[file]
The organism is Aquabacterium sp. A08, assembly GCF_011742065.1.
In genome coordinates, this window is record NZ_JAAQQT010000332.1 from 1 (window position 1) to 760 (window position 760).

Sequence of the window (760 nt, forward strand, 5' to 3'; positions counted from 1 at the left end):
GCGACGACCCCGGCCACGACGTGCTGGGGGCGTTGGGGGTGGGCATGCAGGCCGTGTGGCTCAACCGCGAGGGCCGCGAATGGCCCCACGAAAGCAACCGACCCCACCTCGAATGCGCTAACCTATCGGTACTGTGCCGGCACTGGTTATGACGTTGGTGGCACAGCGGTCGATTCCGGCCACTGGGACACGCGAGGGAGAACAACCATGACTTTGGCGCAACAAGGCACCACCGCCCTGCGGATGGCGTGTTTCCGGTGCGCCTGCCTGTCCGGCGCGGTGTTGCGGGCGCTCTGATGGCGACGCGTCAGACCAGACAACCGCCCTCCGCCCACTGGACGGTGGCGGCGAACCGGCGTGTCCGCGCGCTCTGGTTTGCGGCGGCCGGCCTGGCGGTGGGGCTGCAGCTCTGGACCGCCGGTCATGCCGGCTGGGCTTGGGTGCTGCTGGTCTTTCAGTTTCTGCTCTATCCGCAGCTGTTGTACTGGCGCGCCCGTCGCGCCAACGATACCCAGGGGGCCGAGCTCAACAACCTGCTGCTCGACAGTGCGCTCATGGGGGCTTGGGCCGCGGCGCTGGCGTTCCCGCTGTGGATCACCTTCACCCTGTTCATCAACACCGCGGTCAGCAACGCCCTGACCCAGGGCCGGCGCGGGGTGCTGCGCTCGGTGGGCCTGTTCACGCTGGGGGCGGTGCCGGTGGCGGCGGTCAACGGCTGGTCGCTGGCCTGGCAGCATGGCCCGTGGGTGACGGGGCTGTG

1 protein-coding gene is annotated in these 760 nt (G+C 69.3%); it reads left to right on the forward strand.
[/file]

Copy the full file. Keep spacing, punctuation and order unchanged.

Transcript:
The organism is Aquabacterium sp. A08, assembly GCF_011742065.1.
In genome coordinates, this window is record NZ_JAAQQT010000332.1 from 1 (window position 1) to 760 (window position 760).

Sequence of the window (760 nt, forward strand, 5' to 3'; positions counted from 1 at the left end):
GCGACGACCCCGGCCACGACGTGCTGGGGGCGTTGGGGGTGGGCATGCAGGCCGTGTGGCTCAACCGCGAGGGCCGCGAATGGCCCCACGAAAGCAACCGACCCCACCTCGAATGCGCTAACCTATCGGTACTGTGCCGGCACTGGTTATGACGTTGGTGGCACAGCGGTCGATTCCGGCCACTGGGACACGCGAGGGAGAACAACCATGACTTTGGCGCAACAAGGCACCACCGCCCTGCGGATGGCGTGTTTCCGGTGCGCCTGCCTGTCCGGCGCGGTGTTGCGGGCGCTCTGATGGCGACGCGTCAGACCAGACAACCGCCCTCCGCCCACTGGACGGTGGCGGCGAACCGGCGTGTCCGCGCGCTCTGGTTTGCGGCGGCCGGCCTGGCGGTGGGGCTGCAGCTCTGGACCGCCGGTCATGCCGGCTGGGCTTGGGTGCTGCTGGTCTTTCAGTTTCTGCTCTATCCGCAGCTGTTGTACTGGCGCGCCCGTCGCGCCAACGATACCCAGGGGGCCGAGCTCAACAACCTGCTGCTCGACAGTGCGCTCATGGGGGCTTGGGCCGCGGCGCTGGCGTTCCCGCTGTGGATCACCTTCACCCTGTTCATCAACACCGCGGTCAGCAACGCCCTGACCCAGGGCCGGCGCGGGGTGCTGCGCTCGGTGGGCCTGTTCACGCTGGGGGCGGTGCCGGTGGCGGCGGTCAACGGCTGGTCGCTGGCCTGGCAGCATGGCCCGTGGGTGACGGGGCTGTG

1 protein-coding gene is annotated in these 760 nt (G+C 69.3%); it reads left to right on the forward strand.